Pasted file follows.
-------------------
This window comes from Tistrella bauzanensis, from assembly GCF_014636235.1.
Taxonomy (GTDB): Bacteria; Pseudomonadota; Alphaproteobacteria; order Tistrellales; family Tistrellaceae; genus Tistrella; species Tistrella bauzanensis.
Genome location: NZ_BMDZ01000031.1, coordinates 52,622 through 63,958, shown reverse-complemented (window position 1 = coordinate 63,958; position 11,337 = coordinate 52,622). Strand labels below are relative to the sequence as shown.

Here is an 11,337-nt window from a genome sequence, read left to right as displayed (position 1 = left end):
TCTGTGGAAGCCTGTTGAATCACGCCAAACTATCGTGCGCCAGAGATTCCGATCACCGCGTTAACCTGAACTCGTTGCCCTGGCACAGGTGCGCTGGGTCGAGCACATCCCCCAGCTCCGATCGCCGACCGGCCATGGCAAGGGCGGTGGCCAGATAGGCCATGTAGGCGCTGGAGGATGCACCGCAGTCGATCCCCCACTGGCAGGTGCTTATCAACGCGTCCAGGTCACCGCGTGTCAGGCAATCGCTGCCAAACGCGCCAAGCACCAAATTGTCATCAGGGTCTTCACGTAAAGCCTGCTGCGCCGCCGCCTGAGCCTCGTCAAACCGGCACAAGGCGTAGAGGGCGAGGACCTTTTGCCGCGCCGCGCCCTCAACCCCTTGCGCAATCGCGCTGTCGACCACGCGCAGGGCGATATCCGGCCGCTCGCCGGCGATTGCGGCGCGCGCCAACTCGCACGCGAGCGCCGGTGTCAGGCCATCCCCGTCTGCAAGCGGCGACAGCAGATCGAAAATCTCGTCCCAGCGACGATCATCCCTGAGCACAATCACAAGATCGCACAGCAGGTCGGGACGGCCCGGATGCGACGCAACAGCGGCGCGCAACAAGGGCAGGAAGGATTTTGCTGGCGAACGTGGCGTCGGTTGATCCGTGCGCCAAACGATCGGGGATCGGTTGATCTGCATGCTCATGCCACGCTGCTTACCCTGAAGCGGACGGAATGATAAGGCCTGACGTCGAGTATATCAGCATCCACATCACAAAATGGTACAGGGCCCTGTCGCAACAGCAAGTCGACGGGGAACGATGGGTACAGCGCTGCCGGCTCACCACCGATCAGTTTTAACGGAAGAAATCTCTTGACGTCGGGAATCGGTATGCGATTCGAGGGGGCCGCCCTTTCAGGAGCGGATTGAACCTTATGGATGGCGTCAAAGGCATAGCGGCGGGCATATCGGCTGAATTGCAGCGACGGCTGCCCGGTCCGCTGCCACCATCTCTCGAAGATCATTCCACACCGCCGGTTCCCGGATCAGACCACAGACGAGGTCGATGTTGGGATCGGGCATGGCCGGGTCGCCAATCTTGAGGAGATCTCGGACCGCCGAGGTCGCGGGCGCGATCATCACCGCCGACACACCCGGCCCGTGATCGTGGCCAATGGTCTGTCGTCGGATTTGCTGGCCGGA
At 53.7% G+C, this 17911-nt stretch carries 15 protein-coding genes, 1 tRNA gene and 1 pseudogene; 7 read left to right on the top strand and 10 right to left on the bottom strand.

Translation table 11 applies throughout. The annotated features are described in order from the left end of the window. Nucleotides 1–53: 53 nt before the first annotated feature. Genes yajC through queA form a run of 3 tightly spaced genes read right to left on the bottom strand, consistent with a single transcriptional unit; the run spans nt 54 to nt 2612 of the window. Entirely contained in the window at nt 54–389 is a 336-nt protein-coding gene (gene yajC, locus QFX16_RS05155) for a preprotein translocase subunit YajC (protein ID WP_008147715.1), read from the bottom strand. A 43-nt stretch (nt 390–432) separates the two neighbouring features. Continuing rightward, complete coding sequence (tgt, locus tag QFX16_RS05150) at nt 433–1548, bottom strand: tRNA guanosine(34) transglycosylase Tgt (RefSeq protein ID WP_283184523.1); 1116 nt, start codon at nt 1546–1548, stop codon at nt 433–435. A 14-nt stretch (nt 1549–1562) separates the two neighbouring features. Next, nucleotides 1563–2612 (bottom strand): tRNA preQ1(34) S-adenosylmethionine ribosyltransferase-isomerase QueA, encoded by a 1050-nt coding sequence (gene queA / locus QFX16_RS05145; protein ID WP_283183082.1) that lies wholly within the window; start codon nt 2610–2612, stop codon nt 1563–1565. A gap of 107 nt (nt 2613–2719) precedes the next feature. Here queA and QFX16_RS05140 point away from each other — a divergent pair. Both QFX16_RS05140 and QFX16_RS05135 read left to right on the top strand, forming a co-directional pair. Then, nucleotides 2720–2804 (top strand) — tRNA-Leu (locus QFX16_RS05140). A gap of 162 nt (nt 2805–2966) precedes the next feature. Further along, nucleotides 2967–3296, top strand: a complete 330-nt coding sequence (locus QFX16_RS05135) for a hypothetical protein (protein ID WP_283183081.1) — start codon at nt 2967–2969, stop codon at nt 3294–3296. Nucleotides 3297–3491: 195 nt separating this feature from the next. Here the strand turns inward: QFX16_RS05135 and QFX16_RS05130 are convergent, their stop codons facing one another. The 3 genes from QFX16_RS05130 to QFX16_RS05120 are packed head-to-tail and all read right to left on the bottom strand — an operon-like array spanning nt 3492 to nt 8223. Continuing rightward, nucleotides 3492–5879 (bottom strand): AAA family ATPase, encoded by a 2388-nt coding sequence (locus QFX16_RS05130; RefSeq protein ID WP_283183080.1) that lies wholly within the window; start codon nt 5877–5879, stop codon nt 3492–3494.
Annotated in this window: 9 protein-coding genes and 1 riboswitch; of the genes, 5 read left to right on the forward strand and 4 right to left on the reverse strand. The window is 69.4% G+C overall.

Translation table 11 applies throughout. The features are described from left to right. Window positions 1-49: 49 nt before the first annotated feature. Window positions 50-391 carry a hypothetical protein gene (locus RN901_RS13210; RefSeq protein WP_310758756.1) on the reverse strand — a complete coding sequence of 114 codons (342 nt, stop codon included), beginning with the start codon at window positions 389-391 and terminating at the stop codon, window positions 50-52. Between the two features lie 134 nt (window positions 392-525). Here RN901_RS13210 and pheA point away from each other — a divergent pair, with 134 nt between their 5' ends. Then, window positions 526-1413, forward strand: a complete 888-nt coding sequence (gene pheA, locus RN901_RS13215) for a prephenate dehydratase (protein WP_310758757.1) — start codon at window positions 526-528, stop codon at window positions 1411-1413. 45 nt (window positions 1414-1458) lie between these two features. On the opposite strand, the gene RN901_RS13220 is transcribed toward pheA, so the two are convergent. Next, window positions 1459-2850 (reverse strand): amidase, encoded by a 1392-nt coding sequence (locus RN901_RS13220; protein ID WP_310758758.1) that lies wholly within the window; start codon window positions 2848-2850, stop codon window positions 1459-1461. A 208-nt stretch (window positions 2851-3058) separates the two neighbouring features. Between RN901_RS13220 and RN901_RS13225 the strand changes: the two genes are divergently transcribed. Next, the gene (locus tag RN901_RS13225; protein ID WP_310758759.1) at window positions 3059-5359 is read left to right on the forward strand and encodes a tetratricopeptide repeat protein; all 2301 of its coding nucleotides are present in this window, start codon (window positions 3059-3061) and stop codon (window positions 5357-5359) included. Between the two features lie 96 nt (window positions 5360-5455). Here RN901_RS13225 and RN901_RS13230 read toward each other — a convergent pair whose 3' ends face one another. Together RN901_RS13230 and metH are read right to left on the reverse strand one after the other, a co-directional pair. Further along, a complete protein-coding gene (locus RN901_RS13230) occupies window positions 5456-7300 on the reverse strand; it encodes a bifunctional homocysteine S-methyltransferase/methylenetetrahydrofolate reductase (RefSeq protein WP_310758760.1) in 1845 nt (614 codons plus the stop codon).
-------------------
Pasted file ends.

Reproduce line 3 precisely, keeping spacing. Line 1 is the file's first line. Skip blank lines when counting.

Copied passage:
Genome location: NZ_BMDZ01000031.1, coordinates 52,622 through 63,958, shown reverse-complemented (window position 1 = coordinate 63,958; position 11,337 = coordinate 52,622). Strand labels below are relative to the sequence as shown.